Capital One's Fundamentals Will Prevail
What's in your wallet? If you're Capital One, until 48 hours ago, it was a ticking, public-relations time bomb called GreenPoint. This mortgage-lending subsidiary threatened to explode in the back pocket of a financial-services company that has become large and profitable by peddling credit cards. (Perhaps you've seen Capital One's "what's in your wallet?" ad campaign on television.)
On August 20, Capital One (symbol COF) announced that it would shut down GreenPoint Mortgage and lay off its 1,900 employees in 31 offices. For several weeks prior to the announcement the company's shares had taken a severe beating on Wall Street. But on August 21, investors rewarded Capital One's prudence by bidding up its share price 2.6%, to $68.47. Analysts applauded the company's foresight. "While we are disappointed to find the company's investment in GreenPoint must be fully written off, at least there will no longer be uncertainty regarding GreenPoint's prospects," Bear Stearns analyst David Hochstim wrote.
And uncertainty (read: fear) is the ruling emotion in the market today when it comes to anything remotely associated with the subprime mortgage lending meltdown. The press certainly has joined the hysteria. For instance, an online article from Fortune called Capital One's move "the latest mortgage-banking explosion to bump Wall Street's panic meter up a notch."
Maybe Capital One did need to pay off the barbarians at the gate with the sacrifice of GreenPoint, just as Rome paid off the Visigoths to avoid a sacking. But fear fades, fundamentals will prevail overtime, and Capital One's numbers were good even with GreenPoint.
Consider what a small portion mortgage banking played in Capital One's income picture. In the quarter that ended June 30, Capital One's interest income (generated mainly from all those credit-card balances we should, but don't always, pay off) was $2.7 billion. Income from mortgage banking was 3% of that. To thoroughly rid itself of GreenPoint, Capital One is taking a write down of $860 million, most of that in goodwill. GreenPoint was part of an acquisition that Capital One made just last year when it bought NorthFork Bank.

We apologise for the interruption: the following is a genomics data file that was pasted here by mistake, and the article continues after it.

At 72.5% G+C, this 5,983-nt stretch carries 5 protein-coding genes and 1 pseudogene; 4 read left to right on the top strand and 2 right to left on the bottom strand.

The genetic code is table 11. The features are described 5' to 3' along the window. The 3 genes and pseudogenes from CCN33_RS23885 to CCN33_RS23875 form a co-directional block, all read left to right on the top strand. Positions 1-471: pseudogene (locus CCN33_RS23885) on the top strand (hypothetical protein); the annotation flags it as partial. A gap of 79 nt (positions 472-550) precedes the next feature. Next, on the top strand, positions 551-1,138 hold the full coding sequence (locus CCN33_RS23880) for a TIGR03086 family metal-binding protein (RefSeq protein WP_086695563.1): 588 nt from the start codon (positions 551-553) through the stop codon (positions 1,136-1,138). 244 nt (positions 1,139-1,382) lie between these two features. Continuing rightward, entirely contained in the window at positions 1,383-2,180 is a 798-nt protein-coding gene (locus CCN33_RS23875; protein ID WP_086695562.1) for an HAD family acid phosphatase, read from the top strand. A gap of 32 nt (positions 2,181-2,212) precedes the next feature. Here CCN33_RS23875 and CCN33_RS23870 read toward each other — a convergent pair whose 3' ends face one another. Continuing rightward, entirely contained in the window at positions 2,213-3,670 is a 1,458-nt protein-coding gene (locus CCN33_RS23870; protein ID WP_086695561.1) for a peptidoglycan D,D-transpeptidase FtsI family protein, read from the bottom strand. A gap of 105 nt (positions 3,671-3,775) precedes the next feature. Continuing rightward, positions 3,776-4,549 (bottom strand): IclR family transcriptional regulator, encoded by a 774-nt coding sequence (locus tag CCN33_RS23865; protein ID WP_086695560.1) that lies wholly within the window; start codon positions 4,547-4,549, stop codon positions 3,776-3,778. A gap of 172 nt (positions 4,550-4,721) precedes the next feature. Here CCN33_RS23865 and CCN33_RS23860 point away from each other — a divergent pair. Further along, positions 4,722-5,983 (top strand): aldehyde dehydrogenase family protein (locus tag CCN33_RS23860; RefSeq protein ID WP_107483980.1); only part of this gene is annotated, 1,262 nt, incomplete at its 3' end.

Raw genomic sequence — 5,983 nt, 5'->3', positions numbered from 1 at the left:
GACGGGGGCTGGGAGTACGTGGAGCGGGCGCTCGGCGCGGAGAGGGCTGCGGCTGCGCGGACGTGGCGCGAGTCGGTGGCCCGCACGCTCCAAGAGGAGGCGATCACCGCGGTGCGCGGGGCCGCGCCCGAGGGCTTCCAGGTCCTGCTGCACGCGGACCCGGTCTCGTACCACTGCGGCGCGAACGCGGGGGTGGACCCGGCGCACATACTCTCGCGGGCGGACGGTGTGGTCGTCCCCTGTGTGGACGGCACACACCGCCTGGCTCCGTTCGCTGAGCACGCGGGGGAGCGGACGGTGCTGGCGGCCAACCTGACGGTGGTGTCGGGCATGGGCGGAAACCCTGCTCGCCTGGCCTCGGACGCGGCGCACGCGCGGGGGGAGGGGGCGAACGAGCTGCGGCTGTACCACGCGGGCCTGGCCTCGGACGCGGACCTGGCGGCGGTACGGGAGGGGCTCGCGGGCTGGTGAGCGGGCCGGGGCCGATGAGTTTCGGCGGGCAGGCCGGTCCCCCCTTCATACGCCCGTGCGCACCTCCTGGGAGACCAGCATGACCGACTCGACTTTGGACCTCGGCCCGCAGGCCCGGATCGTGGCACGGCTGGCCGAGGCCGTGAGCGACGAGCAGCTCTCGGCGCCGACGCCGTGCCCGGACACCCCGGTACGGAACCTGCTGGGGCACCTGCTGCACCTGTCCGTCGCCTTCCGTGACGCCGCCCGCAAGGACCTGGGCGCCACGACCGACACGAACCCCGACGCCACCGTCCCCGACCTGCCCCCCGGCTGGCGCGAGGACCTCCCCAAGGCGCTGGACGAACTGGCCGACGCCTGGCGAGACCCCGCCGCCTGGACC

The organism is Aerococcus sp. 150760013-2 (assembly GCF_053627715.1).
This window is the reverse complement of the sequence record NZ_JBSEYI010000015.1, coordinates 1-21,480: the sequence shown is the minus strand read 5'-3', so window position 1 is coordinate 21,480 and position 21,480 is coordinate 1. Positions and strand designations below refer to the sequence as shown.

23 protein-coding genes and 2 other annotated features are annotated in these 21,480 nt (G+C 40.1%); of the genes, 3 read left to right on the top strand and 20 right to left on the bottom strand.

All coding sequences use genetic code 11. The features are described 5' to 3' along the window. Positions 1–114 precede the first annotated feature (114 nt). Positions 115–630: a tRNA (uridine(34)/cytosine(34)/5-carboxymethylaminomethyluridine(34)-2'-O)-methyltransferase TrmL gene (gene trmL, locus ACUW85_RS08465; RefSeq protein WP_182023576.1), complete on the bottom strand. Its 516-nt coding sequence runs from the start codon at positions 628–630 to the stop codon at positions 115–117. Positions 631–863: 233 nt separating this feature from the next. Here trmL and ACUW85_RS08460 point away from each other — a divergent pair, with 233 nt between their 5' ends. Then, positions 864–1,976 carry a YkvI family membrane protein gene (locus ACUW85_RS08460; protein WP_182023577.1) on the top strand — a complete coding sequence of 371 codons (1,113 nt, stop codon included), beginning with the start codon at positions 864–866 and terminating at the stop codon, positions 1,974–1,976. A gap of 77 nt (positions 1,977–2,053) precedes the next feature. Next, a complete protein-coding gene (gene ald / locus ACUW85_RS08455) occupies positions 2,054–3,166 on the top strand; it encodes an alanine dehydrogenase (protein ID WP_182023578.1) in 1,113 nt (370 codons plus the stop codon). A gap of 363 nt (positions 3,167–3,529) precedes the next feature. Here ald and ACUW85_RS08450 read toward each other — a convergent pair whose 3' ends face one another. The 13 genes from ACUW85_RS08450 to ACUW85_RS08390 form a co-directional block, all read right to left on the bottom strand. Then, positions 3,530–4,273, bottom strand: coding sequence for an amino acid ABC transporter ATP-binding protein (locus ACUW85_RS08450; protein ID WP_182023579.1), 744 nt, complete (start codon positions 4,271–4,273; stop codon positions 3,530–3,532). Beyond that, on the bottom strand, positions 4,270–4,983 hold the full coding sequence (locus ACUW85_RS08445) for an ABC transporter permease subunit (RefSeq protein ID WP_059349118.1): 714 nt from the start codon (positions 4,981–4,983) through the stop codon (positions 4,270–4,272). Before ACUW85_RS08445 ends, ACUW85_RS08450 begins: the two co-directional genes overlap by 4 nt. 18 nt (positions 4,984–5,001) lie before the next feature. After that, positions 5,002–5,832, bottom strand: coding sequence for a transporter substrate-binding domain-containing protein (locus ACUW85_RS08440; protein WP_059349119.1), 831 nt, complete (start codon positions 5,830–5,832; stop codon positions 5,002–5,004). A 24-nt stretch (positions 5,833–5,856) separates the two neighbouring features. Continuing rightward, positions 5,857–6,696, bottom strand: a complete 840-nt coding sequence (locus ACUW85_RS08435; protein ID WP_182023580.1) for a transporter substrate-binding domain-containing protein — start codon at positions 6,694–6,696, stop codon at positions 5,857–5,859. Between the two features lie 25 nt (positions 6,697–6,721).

Capital One's shares topped $80 early this year. The GreenPoint taint in particular and the sell-off in the financial sector explain the decline only partly. Morningstar analyst Michael Kon says Capital One's attempt to diversify into banking with acquisitions such as the NorthFolk purchase has left many investors cold. "People are waiting for more evidence that Capital One can be successful in banking," he says. In addition, Capital One has had a number of write-offs in the past year that worry investors.
But such things are to be expected when putting together a new business, Kon says: "It requires a lot of work. You have to integrate banks, create management team ... there are a lot of moving parts involved." Investors are waiting to see the end result before they jump on board with Capital One, and Kon thinks that's being too cautious.
The success of Capital One's credit-card business, which Kon calls a cash cow, limits the stock's downside risk. And when you think of the credit-card business versus the mortgage business, cash cow may be an understatement. Americans can live without houses, but credit cards are a different story.
If you consider what the banking business may be worth in the future and take into account Capital One's strong cash flow, you can make a strong case that the stock is well below the company's worth. The GreenPoint write-down aside, analysts expect Capital One to earn $7.05 per share in 2007 and $8.31 next year. So the stock sells for less than ten times '07 numbers and just a bit more than eight times '08 estimates. Once the fear factor fades and assuming that credit cards aren't found to be carcinogens or some other calamity befalls Capital One, the stock could trade at $100 over the next year.